The Toyota Etios Liva, Tata Bolt and Datsun Go are three cars made in India and for India, but which is the best?
Datsun Go vs Tata Bolt vs Toyota Etios Liva
The Prime Minister's "Make in India" campaign has been eliciting considerable response and since we are all in favour of that slogan, we decided to compare the "made for India and in India" Tata Bolt, Toyota Etios Liva and the Datsun Go.
Design is always a subjective issue, but none of these three seem to have zing in their styling. The Tata Bolt looks decent, at best, and the Etios Liva and Datsun Go are no lookers. The same is true about their interiors. The Tata Bolt may boast of a snazzy interior with a glossy finish and a lot of goodies and the Liva might have a simple and functional cabin, but the fact remains, there is still considerable scope for improvement in terms of quality and fit-and-finish. However, if any one of these three needs desperate improvement, it is the Datsun Go. 'Built to a price', screams the car, thanks to its basic features.
The thing to like about these cars is the generous interior space offered. Despite being the tiniest of them all, the Datsun Go has the biggest boot (265 litres). But it can only seat four adults in comfort. The Tata Bolt, which looks the largest, has the tiniest boot at just 210 litres, though the leg and knee-room are pretty good and the cabin feels roomy. The Toyota trumps both Go and Bolt with the most spacious cabin and a good 251-litre boot.
Where features are concerned, the Bolt takes the cake with its long list of comforts, including a snazzy infotainment system, power windows all over, automatic folding mirrors, automatic climate control and steering-mounted controls. Toyota is second by default because basic features such as an audio system, steering-mounted controls and parking sensors are present, but apart from those, there aren't more features that the Liva can offer.
The Go, on the other hand, is austerity personified since it comes with nothing much in terms of features, even in the top-end variant. All you get is an instrument console, a flimsy steering wheel, a hand-brake that can break your knee as well as jam your hand while shifting, four seats (two bench-seats, in reality), and a plastic dashboard.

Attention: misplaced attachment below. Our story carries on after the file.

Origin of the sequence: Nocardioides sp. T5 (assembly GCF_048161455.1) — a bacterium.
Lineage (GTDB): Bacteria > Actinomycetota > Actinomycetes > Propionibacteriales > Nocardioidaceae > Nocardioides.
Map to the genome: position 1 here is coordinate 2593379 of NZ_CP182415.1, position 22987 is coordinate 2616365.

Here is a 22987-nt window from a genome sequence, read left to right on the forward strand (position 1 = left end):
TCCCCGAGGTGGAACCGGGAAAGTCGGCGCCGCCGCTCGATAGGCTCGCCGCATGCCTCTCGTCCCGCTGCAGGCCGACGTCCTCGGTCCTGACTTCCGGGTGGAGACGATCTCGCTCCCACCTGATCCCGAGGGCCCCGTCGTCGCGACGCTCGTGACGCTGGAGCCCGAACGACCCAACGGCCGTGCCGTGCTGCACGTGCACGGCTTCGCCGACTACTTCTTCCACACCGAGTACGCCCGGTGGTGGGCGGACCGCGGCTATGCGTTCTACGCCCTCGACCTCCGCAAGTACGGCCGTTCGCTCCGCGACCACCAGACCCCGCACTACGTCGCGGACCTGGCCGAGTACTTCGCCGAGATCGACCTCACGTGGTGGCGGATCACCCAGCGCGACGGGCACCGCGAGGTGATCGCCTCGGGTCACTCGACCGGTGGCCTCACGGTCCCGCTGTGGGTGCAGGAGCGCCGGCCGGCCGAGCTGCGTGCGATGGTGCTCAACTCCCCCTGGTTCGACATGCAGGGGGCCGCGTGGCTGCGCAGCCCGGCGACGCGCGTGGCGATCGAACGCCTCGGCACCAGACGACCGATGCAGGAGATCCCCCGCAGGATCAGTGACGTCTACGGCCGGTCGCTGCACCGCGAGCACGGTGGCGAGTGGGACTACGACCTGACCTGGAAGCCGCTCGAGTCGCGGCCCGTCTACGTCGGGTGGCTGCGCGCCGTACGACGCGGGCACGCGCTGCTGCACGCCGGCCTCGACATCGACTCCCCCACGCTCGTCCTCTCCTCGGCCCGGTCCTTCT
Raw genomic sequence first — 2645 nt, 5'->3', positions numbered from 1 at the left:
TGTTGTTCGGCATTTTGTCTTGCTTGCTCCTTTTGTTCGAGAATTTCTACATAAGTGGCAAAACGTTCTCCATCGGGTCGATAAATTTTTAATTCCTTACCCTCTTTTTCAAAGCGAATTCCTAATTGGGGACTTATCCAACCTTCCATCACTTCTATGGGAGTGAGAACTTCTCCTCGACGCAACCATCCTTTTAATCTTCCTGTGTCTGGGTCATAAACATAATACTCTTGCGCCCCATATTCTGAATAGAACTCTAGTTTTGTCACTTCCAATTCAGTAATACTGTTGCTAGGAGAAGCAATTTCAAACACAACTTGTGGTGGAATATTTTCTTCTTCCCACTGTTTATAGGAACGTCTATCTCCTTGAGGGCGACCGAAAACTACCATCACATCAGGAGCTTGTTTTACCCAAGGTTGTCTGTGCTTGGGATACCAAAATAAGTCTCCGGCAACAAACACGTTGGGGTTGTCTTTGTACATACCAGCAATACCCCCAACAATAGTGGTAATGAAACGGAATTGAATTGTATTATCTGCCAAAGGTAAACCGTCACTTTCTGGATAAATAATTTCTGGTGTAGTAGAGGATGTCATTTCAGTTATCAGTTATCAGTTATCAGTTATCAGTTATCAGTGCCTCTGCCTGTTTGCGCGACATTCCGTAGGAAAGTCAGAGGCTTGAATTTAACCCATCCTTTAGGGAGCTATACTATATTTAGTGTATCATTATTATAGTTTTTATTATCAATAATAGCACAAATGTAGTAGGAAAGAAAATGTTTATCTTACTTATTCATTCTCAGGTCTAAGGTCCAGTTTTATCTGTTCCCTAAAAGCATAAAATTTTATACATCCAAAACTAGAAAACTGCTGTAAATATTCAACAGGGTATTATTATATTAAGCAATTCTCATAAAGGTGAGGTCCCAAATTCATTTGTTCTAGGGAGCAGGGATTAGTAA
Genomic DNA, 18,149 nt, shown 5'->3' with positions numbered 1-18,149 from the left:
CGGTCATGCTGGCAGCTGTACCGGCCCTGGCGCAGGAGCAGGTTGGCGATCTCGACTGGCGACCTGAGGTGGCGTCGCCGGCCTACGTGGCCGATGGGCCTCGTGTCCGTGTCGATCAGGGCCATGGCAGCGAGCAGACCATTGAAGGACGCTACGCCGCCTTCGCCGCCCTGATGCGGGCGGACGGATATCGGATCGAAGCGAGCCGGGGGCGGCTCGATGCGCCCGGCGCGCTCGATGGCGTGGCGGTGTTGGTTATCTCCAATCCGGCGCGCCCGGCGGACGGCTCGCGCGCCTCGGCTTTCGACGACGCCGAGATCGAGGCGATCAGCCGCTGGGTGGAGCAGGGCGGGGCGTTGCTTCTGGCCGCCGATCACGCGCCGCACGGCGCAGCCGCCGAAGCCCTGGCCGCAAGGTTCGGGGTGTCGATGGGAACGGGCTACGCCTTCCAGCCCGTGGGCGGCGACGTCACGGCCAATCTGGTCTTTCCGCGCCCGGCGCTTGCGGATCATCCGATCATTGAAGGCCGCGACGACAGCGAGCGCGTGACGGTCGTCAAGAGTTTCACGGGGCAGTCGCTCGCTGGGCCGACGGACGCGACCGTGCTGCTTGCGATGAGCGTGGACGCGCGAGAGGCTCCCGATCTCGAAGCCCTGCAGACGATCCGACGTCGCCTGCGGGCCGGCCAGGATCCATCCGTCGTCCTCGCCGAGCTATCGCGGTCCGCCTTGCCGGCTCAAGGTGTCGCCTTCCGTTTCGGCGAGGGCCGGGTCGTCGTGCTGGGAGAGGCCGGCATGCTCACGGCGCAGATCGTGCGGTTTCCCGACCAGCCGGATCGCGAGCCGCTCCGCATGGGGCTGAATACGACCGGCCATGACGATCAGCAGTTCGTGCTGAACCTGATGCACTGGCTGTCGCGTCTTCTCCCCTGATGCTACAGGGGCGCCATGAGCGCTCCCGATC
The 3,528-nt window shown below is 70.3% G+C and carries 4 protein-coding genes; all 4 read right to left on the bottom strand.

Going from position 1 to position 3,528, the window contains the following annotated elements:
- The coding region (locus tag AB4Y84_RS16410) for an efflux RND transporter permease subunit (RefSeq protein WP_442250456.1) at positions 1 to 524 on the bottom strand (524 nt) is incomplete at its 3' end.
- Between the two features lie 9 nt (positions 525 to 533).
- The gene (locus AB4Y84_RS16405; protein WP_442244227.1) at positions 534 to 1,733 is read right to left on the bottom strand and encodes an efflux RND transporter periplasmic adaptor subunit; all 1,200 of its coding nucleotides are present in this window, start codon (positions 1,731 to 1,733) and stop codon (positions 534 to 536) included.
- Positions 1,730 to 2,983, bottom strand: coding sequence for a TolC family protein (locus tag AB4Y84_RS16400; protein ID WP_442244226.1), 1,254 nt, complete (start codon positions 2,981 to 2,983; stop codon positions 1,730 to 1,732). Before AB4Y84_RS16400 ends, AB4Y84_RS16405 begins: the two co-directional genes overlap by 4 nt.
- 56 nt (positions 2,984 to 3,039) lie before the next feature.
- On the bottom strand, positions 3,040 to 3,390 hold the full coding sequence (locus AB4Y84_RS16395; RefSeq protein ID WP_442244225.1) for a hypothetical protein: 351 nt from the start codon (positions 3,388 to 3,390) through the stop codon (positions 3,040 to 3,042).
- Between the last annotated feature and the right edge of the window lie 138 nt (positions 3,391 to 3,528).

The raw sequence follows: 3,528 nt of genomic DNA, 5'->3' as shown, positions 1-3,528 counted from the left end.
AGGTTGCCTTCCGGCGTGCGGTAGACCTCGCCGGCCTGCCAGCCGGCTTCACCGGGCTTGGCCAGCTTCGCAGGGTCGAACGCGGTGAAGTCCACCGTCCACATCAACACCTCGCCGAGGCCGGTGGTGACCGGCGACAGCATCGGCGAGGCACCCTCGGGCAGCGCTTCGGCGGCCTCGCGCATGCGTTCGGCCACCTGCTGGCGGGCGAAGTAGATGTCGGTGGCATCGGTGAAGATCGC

The Datsun Go's cabin barely has any features to speak of and is as plain as Jane. Pics/ Sanjay Raikar
Safety-wise, Toyota clearly wins over the other two since all variants of the Liva come with dual airbags, and two of its four models also come with ABS. The Bolt also has ABS and airbags, but only the top two variants get dual airbags while ABS is available in the top three variants. In case of the Datsun, there is neither ABS nor airbags, no matter the variant. Last but not the least, you don't even get retractable seat belts for rear passengers in the Go.
What's common to all three is that they are powered by 1.2-litre petrol engines and all are mated to five-speed manual transmissions. However, the big difference here is that the Liva and the Bolt feature four cylinders whereas the Datsun comes only with a three-pot motor.
As for the output, the Bolt is the most powerful of the trio with 90 PS and 140 Nm of torque. The Liva's 1,197-cc motor comes close in terms of power at 85 PS, but it produces only 104 Nm of torque. The Datsun Go is the least powerful at 68 PS, but it rivals the Toyota with its 104 Nm of torque.
Tata are promoting their 1.2-litre Revotron engine as a refined and powerful engine, but it is not much different from the old petrol unit that powers the Indica Vista. Neither the power delivery is linear nor the refinement levels up to the mark. The experience is further marred by high levels of turbo lag.
The Tata Bolt's interiors look upmarket, making it visually appealing
The Toyota motor feels refined and well-behaved in comparison. Power delivery is linear and since there is no turbo involved; there's no lag. It offers good driveability in most situations, thanks to good bottom-end power. Surprisingly, the three-pot motor of the Datsun Go feels all right if not outright good. It is peppy and the delivery is good, but the noise it makes is beyond your comfort level. But the 104 Nm of torque gives it good driveability in most situations.
Dynamically, the Toyota is better than the other two. It has a soft suspension set-up which gives it the best ride quality. And unlike the Bolt, the soft set-up doesn't intrude when it comes to handling and stability. The Liva feels planted at all times. The Bolt features a soft suspension which lends it a good ride quality but this also takes a toll on the car's handling abilities. The Datsun Go, on the other hand, surprises you with its dynamic ability. Its suspension set-up is just right and the car feels pretty sure-footed while-on-the-go.
After driving these cars and comparing them for what they are, we were clear about what we'd buy if given a choice. That apart, we found that all three have something that will attract buyers. The Bolt offers space, ride quality and features at a price of Rs 6.99 lakh (OTR, Pune). However, the engine still feels sluggish and unrefined. As for the Datsun Go, at Rs 4.69 lakh (OTR, Pune) it offers very little other than driving experience. Of the three then, it is the Toyota that comes across as a complete package at just Rs 11,000 more than the Bolt.
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